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The construction of confidence intervals for population mean and difference based on sample mean and difference in matched pairs and two-sample studies. It also covers hypothesis tests for population mean and difference using t-test and z-test. The conditions for using the t-test and t-confidence intervals are also discussed.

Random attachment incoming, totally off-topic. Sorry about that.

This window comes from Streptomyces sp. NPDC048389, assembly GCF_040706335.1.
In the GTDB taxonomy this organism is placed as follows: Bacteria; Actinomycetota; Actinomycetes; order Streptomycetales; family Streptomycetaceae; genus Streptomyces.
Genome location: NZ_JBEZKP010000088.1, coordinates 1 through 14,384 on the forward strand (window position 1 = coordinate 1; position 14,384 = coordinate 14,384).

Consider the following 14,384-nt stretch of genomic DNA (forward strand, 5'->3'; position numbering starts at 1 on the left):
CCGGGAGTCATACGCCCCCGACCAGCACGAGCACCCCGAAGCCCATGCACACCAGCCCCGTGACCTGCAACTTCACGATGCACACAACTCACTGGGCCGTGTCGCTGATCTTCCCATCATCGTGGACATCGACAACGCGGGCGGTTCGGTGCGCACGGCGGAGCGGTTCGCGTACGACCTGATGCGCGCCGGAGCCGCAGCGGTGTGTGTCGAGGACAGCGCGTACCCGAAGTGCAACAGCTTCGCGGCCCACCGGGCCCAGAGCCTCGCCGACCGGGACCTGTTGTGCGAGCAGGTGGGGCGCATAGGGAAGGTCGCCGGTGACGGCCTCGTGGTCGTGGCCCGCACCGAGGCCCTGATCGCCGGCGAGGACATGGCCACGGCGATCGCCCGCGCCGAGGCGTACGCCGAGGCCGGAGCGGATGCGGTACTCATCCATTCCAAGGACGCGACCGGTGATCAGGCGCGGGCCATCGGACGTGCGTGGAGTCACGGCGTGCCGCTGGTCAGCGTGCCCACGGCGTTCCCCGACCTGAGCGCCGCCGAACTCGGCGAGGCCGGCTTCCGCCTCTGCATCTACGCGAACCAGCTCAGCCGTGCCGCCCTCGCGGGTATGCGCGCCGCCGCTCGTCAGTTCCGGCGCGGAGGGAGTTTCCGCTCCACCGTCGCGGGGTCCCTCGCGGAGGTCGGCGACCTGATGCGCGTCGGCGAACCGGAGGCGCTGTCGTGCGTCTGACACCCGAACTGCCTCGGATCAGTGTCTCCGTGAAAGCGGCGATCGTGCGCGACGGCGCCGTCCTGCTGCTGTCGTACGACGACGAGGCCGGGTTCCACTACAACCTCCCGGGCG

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Download Confidence Intervals and Hypothesis Tests for Population Mean and Difference - Prof. Nancy and more Study notes Data Analysis & Statistical Methods in PDF only on Docsity! Lecture 26 Nancy Pfenning Stats 1000 Chapter 12: More About Confidence Intervals Recall: Setting up a confidence interval is one way to perform statistical inference: we use a statistic measured from the sample to construct an interval estimate for the unknown parameter for the population. We learned in Chapter 10 how to construct a confidence interval for unknown population proportion p based on sample proportion p̂, when there was a single categorical variable of interest, such as smoking or not. In this chapter, we will learn how to construct other confidence intervals: • for population mean µ based on sample mean x̄ when there is one quantitative variable of interest; • for population mean difference µd based on sample mean difference d̄ in a matched pairs study when the single set of (quantitative) differences d is the variable of interest; • for difference between population means µ1 −µ2 based on difference between sample means x̄1 − x̄2 in a two-sample study. The latter two situations involve one quantitative variable and an additional categorical variable with two possible values, although we may think of the distribution of differences in the matched-pairs study as a single quantitative variable. Also discussed in the textbook but not in our course is the method of constructing a confidence interval for the difference between two population proportions p1−p2 based on the difference between sample proportions p̂1 − p̂2. Because such situations involve two categorical variables, they can be handled instead with a chi- square procedure, which will be discussed further in Chapter 15. The Empirical Rule for normal distributions allowed us to state that in general, the probability is 95% that a normal variable falls withing 2 standard deviations of its mean. Since sample proportion p̂ for a large enough sample size n is approximately normal with mean p and standard deviation √ p(1−p) n , we were able to construct an approximate 95% confidence interval for p: p̂ ± 2 √ p̂(1−p̂) n . In general, an approximate 95% confidence interval for a parameter is the accompanying statistic plus or minus two standard errors; this works well if the statistic’s sampling distribution is approximately normal. If we are interested in the unknown population mean µ when there is a single quantitative variable of interest, we use the fact (established in Chapter 9) that sample mean x̄ has mean µ and standard deviation σ√ n . For a large enough sample size n (say, n at least 30), population standard deviation σ will be fairly well approximated by sample standard deviation s and so our standard error for x̄ is s.e.(x̄) = s√ n . Also for large n, by virtue of the Central Limit Theorem, the distribution of x̄ will be approximately normal, even if the underlying population variable X is not. Thus, for a large sample size n, the Empirical Rule tells us that an approximate 95% confidence interval for population mean µ is x̄ ± 2 s√ n Example The mean number of credits taken by a sample of 81 statistics students was 15.60 and the standard deviation was 1.8. Construct an approximate 95% confidence interval for the mean number of credits taken by all statistics students; does this interval also have a 95% chance of capturing the mean number of credits taken by all students at the entire university? x̄ ± 2 s√ n = 15.60± 2 1.8√ 81 = 15.60± .40 = (15.20, 16.00) This interval applies to statistics students only. Especially because the intro stats courses are 4 credits each instead of the usual 3, these students may average slightly higher credit hours than students in general. 100 Recall: The Empirical Rule is only roughly accurate; besides, we sometimes may prefer a different level of confidence other than .95. More precise standard normal values for confidence levels .90, .95, .98, and .99 may be obtained the “infinite” row at the bottom of Table A.2. [The row is called “infinite” because t∗ multipliers converge to z∗ for infinite sample sizes—same as infinite degrees of freedom.] We can summarize the intervals as follows: for a large sample size n, an approximate 90% confidence interval for µ is x̄ ± 1.645 s√ n 95% confidence interval for µ is x̄ ± 1.960 s√ n 98% confidence interval for µ is x̄ ± 2.326 s√ n 99% confidence interval for µ is x̄ ± 2.576 s√ n Example The mean number of credits taken by a sample of 81 statistics students was 15.60 and the standard deviation was 1.8. Construct a more precise 95% confidence interval for the mean number of credits taken by all statistics students. Then construct a 90% confidence interval. A 95% confidence interval is x̄ ± 1.96 s√ n = 15.60± 1.96 1.8√ 81 = 15.60± .39 = (15.21, 15.99) A 90% confidence interval is x̄ ± 1.645 s√ n = 15.60± 1.645 1.8√ 81 = 15.60± .33 = (15.27, 15.93) Note the trade-off: we obtain a narrower, more precise interval when we make do with a lower level of confidence. Recall: we learned in Chapter 9 that not all standardized test statistics follow a standard normal (z) curve. In particular, when the sample size n is small, s may be quite different from σ, and the random variable x̄−µs √ n follows a t distribution with n− 1 degrees of freedom, not a z distribution. Especially for small samples, t has more spread than the standard normal z. It is still symmetric about zero and bell-shaped like the z curve. Table A.2 provides t∗ multipliers for constructing 90%, 95%, 98%, or 99% confidence intervals for unknown population mean µ when the sample size is on the small side. Example Suppose a sample of only 9 statistics students averaged 15.60 credits, with standard deviation 1.8. Construct 95% and 90% confidence intervals for the mean number of credits taken by all statistics students. A sample of size n = 9 has df = n − 1 = 9 − 1 = 8, and so we obtain the correct t∗ multipliers from the 8 df row of Table A.2: A 95% confidence interval is x̄ ± 2.31 s√ n = 15.60± 2.31 1.8√ 9 = 15.60± 1.39 = (14.21, 16.99) 101 Before After Difference 45 36 9 73 60 13 46 44 2 124 119 5 33 35 -2 57 51 6 83 77 6 34 29 5 26 24 2 17 11 6 d̄ = 5.2 sd = 4.1 First we can verify with a histogram that the data show no outliers or skewness, and are approx- imately normal. Next, we find that a 95% confidence interval for the population mean difference µd is d̄ ± t∗ s√n where t∗ comes from the df = 9 row and the .95 confidence level column. Our confidence interval is 5.2 ± 2.262( 4.1√ 10 ) = 5.2 ± 2.9 = (2.3, 8.1) We are 95% confident that the population mean difference in average weekly man hours lost is between 2.3 and 8.1. (Implicit is the assumption that the plants constitute a random sample of all plants for which such a safety program is intended.) Since the interval is strictly to the right of zero, containing only positive numbers, it suggests that there was a real decrease in mean man-hours lost from before to after. However, the study design is somewhat flawed because time could possibly be a confounding variable. Perhaps because of heightening awareness of safety issues (and increased fear of lawsuits), there was a general decrease in man-hours lost due to accidents during that time period, even in plants that did not implement the safety program. How could we control for this possible confounding variable? By comparing our ten plants to another sample of plants over the same time period which did not implement the safety program. Such a design, because it involves samples from two distinct populations, is called a two-sample design. Comparing Two Means We will use inference to compare the mean responses in two groups, each from a distinct population. This is called a two-sample siutation, one of the most common settings in statistical applications. One example would be to compare mean IQ’s of male and female seventh-graders—i.e., comparing results in an observa- tional study. Another example would be to compare the change in blood pressure for two groups of black men, where one group has been given calcium supplements, the other a placebo—i.e., comparing results in an experiment. In general, a two-sample t procedure arises in situations where there is one quantitative variable of interest, plus a categorical variable which has two possible values. The variables in the first example are IQ and gender; in the second example they are blood pressure and whether the subject has been given calcium or a placebo. Responses in each group must be independent of those in the other; sample sizes may differ. The setting is not appropriate for matched pairs, which represent a single population. The following notation is used to describe the two populations and the results of two independent random samples: Parameters Statistics Population R.V. mean s.d. sample size sample mean sample s.d. 1 X1 µ1 σ1 n1 x̄1 s1 2 X2 µ2 σ2 n2 x̄2 s2 104 Naturally enough, we estimate the parameter µ1 − µ2 with the statistic x̄1 − x̄2. As one would hope and expect, it turns out that the distribution of the R.V. x̄1 − x̄2 is centered at µ1 − µ2, providing an unbiased estimator. The spread of the distribution is not so intuitive; it can be shown that the standard error of x̄1 − x̄2 is √ s21 n1 + s22 n2 We use the above mean and standard error to standardize x̄1 − x̄2 to the two-sample t statistic t = (x̄1 − x̄2) − (µ1 − µ2) √ s2 1 n1 + s2 2 n2 Although this R.V. does not have a t distribution per se, it can still be used with t∗ values in either or two ways: Option 1: Approximate df = ( s21 n1 + s22 n2 )2/[ 1 n1 − 1 ( s21 n1 )2 + 1 n2 − 1 ( s22 n2 )2] and use the t table. [The computer takes this approach, but for obvious reasons we would rather not, if solving a two-sample problem by hand. Instead, we will use...] Option 2: (conservative approach) use the smaller of n1 − 1,n2 − 1 as our df in the t table: An approximate confidence interval for µ1 − µ2 is (x̄1 − x̄2) ± t∗ √ s21 n1 + s22 n2 where t∗ uses the smaller of n1−1, n2−1 as its df and the desired confidence level dictates which column from Table A.2 to use. This interval should be fairly accurate as long as the sample sizes are large, or if small samples show no outliers or skewness. Example In random samples of 47 male and 31 female seventh-graders in a Midwest school district, IQ’s were found to have the following means and standard deviations: Group n x̄ s Males 47 111 12 Females 31 106 14 1. What shapes are required of the underlying populations to justify use of two-sample t procedures? Any shapes should be acceptable, since the sample sizes of 47 and 31 are reasonably large. 2. Use a two-sample t procedure to give a 90% confidence interval for the difference between mean IQ’s, males minus females. The 90% confidence interval for µ1 − µ2 is given by (x̄1 − x̄2) ± t∗ √ s21 n1 + s22 n2 where we take t∗ to be the value for the smaller of 47−1, 31−1 df , and confidence level .90. We find the t∗ value for the 30 row, .90 column to be 1.70 and our 90% confidence interval is (111− 106)± 1.70 √ 122 47 + 142 31 = 5 ± 6 = (−1, 11) 105 3. It is common for boys to score somewhat higher than girls on standardized tests. Does this seem to be the case for all seventh-grade boys and girls in this school district? The interval just barely contains zero, so it is difficult to be sure. Eventually we will learn to carry out a formal test of whether or not two means µ1 and µ2 are equal. Pooled Two-Sample t Procedures If the samples are coming from populations that have equal variances, we can use a pooled procedure. The test statistic can be shown to follow a genuine t distribution, with n1 + n2 − 2 df . This places us further down on the t table than taking the smaller of n1 − 1 and n2 − 1 as our df , resulting in slightly narrower confidence intervals. One criterion for use of a pooled procedure is to check that sample standard deviations are close enough to suggest equal population standard deviations, and hence equal variances. We do this by verifying that the larger sample standard deviation is no more than twice the smaller. Example Looking at the sample standard deviations for IQs, we note that 14 is not more than twice 12, so a pooled procedure seems appropriate. There are actually much better criteria for use of a pooled procedure, which are outlined in your textbook. In any case, for our purposes in this course the non-pooled procedure will be considered adequate. Example In a previous Example, we explored the sampling distribution of sample mean height, when random samples are taken from a population of women whose mean height is claimed to be 64.5. We noted the sample mean height of surveyed Stats female students, and calculated by hand the probability of observing such a high sample mean, if population mean were really only 64.5. We used this probability to decide whether we were willing to believe that population mean was in fact 64.5, or if the population of female Stats students is actually taller, on average. For this Example, we address the same question by using MINITAB to set up a confidence interval for unknown population mean height, given that population standard deviation is 2.5 (thus, a z procedure is used). When a one-sided alternative is not specified, the confidence interval just barely contains 64.5 (it goes down to 64.491), and so we can’t quite produce evidence that population mean height of females differs 64.5. If a greater-than alternative is specified, then our lower bound is 64.538, which would suggest population mean height is higher than 64.5. If the standard deviation of 2.5 were not given, we would carry out a t procedure. Again, the confidence interval just barely contains 64.5 with a two-sided alternative, and just barely misses it with a one-sided alternative. Considering the 95% confidence interval will give results that match up neatly with those of a hypothesis test at the 5% level only in the case of a two-sided alternative. One-Sample Z: HT_female Test of mu = 64.5 vs mu not = 64.5 The assumed sigma = 2.5 Variable N Mean StDev SE Mean HT_female 281 64.783 2.637 0.149 Variable 95.0% CI Z P HT_female ( 64.491, 65.075) 1.90 0.058 One-Sample Z: HT_female 106 Example I had been going under the assumption that my students averaged 15 credits in a semester, but then I thought that because mine is a 4 credit course, their mean may actually be higher than 15. The mean number of credits taken by a sample of 81 statistics students was 15.6 and the standard deviation was 1.8. Does this provide evidence that statistics students overall average more than 15 credits? 1. H0 : µ = 15 vs. Ha : µ > 15 2. Since n = 81 is large, non-normal shape would not be a problem; calculate t = 15.6−151.8 √ 81 = 3 3. P-value= P (T ≥ 3) 4. For 80 df, 3 is greater than 2.64, so the P-value is less than .005: results are statistically significant, and we reject H0. 5. Overall, statistics students average more than 15 credits. Example Suppose a sample of 36 statistics students had been taken. How many df should we use from Table A.2? Note that the table does not include exactly 35 df, so we must choose between 30 and 40. Always choose the smaller df, because this makes it slightly more difficult to reject the null hypothesis, which is the safer approach to take. Thus, we would carry out the test using the 30 df row of Table A.2. Conditions for Using the t Test Just as with confidence intervals, P-value ranges obtained by comparing the t statistic to t∗ values in Table A.2 will produce accurate results if the sample size is large or if the sample size is small but the data show no outliers or pronounced skewness. The table will not produce accurate results if the sample size is small and the data show outliers or skewness. Matched Pairs Hypothesis Tests When the mean of a quantitative variable is explored via a matched pairs design, hypothesis tests are carried out on the population mean difference µd based on the sample mean difference d̄. Example To test if students’ mothers tend to be younger than their fathers, I looked at the difference mother’s age minus father’s age for a sample of 12 students. This difference had mean d̄ = −1.5 and standard deviation sd = 3. Is the mean difference significantly less than zero, using α = .05 as the cut-off probability? To test H0 : µd = 0 vs. Ha : µd < 0, we check if the distribution seems fairly symmetric and outlier-free (it is) and calculate t = −1.5−0 3/ √ 12 = −1.73. Because the alternative has the “<” sign, our P-value is P (T ≤ −1.73). According to the table, the probability of a T random variable with 11 df being greater than 1.80 is .05; likewise the probability of being less than -1.8 is also .05. The test statistic -1.73 isn’t as far out on the tail of the t curve as -1.8, so its tail probability is more than .05. We do not have evidence to reject the null hypothesis at α = .05. A sample of 12 age differences was not enough to convince us that mothers tend to be younger. [In fact, another much larger sample was taken, producting a much smaller P-value, and this sample did provide evidence that the mean age difference is negative.] 109 Hypothesis Tests About the Difference Between Two Means We can test for equality of the mean responses in two groups, each from a distinct population. This is called a two-sample siutation, one of the most common settings in statistical applications. One example would be to compare mean IQ’s of male and female seventh-graders—i.e., comparing results in an observational study. Another example would be to compare the change in blood pressure for two groups of black men, where one group has been given calcium supplements, the other a placebo—i.e., comparing results in an experiment. As with confidence intervals, we use the following notation: Parameters Statistics Population R.V. mean s.d. sample size sample mean sample s.d. 1 X1 µ1 σ1 n1 x̄1 s1 2 X2 µ2 σ2 n2 x̄2 s2 The null hypothesis is H0 : µ1 = µ2 [same as H0 : µ1 − µ2 = 0] and the alternative substitutes the appropriate inequality for “=”. We carry out our test using the two-sample t statistic t = (x̄1 − x̄2) − (µ1 − µ2) √ s2 1 n1 + s2 2 n2 and use the smaller of n1 − 1,n2 − 1 as our df in the t table. The approximate P-value is found in the usual way from Table A.2. Example In random samples of 47 male and 31 female seventh-graders in a Midwest school district, IQ’s were found to have the following means and standard deviations: Group n x̄ s Males 47 111 12 Females 31 106 14 Is the mean male IQ significantly higher than that for the females? Test at level α = .05. We will test H0 : µ1 − µ2 = 0 vs Ha : µ1 − µ2 > 0. Our two-sample t statistic is t = (111− 106) − 0 √ 122 47 + 142 31 = 1.63 For 30 df , 1.63 is less than 1.70, so our (one-sided) P-value is greater than .05. There is not quite enough evidence to reject H0 at the .05 level; the population of boys doesn’t necessarily average higher than the population of girls in this district. Example Suppose the FAA weighed a random sample of 25 airline passengers during the summer and found their weights to have mean 180, standard deviation 40. Are airline passengers necessarily heavier now than they were in 1995, when mean weight for 16 passengers was 160, with standard deviation 30? Answer this question two ways: first by looking at a 90% confidence interval for the difference in mean weights, then by testing at the .05 level if the mean weight increased. (Note that since the sample sizes aren’t especially large, we should first check that the weight distributions do not show obvious outliers or skewness.) We have n1 = 16, n2 = 25; x̄1 = 160, x̄2 = 180; s1 = 30, s2 = 40. 110 1. We use the t∗ multiplier for the df = 16 − 1 = 15 row and the column for confidence level .90. Our 90% confidence interval for µ1 − µ2 is 160− 180± 1.75 √ 302 16 + 402 25 = −20± 19 = (−39,−1) The interval contains only negative numbers, and suggests a significant increase in mean weight from 1995 to 2002. 2. We test H0 : µ1 − µ2 = 0 vs. Ha : µ1 − µ2 < 0 about population mean weight in 1995 minus population mean weight in 2002. The test statistic is t = 160−180√ 302 16 + 40 2 25 = 1.82 For 15 df, 1.82 is between 1.75 and 2.13, so the P-value is between .05 and .025. We reject H0 at the .05 level, and conclude that mean weight has increased significantly. The FAA reached this conclusion in the spring of 2003, and made new restrictions on number of passengers aboard smaller planes based on the fact that people are heavier than they used to be. Multiple Hypothesis Tests Example Verbal SATs have mean 500. An education expert samples verbal SAT scores of 20 students each in 100 schools across the state, and finds that in 4 of those schools, the sample mean verbal SAT is significantly lower than 500, using α = .05. Are these schools necessarily inferior in that their students do significantly worse on the verbal SATs? No. First note that 20 indicates the sample size here, and 100 is the number of tests—in other words, we test H0 : µ = 500 vs Ha : µ < 500 over and over, one hundred times. Remember that if α = .05 is used as a cutoff, then 5% of the time in the long run we will reject H0 even when it is true. Roughly, 5 schools in 100 will produce samples of students with verbal SATs low enough to reject H0, just by chance in the selection process, even if the mean for all students at those schools is in fact 500. Example Kanarek and others studied the relationship between cancer rates and levels of asbestos in the drinking water. After adjusting for age and various demographic variables, but not smoking, they found a “strong relationship” between the rate of lung cancer among white males and the concentration of asbestos fibers in the drinking water: p-value<.001. [An increase of 100 times the asbestos concentration results in an increase of 1.05 per 1000 in the lung cancer rate—one additional lung cancer case per year for every 20,000 people.] The investigators tested over 200 relationships...the p-value for lung cancer in white males was by far the smallest one they got. Does asbestos in the drinking water cause lung cancer in white males? No! When they test hundreds of relationships, sooner or later by chance alone some will end up looking significant. [There are other problems with this study: failing to control for the possible confounding variable of smoking, and calling a relationship “strong” even though it would imply just one additional case of lung cancer for every 20,000 white males.] Example A researcher of ESP tests 500 subjects. Four of them do significantly better (each P-value < .01) than random guessing. Should the researcher conclude that those four have ESP? No! In so many trials, even if each subject is just guessing, chances are that a few of the 500 will do significantly better than guessing (and a few will do significantly worse!). The researcher should proceed with further testing of those four subjects. In general, we should be aware that many tests run at once will probably produce some significant results by chance alone, even if none of the null hypothese are false. 111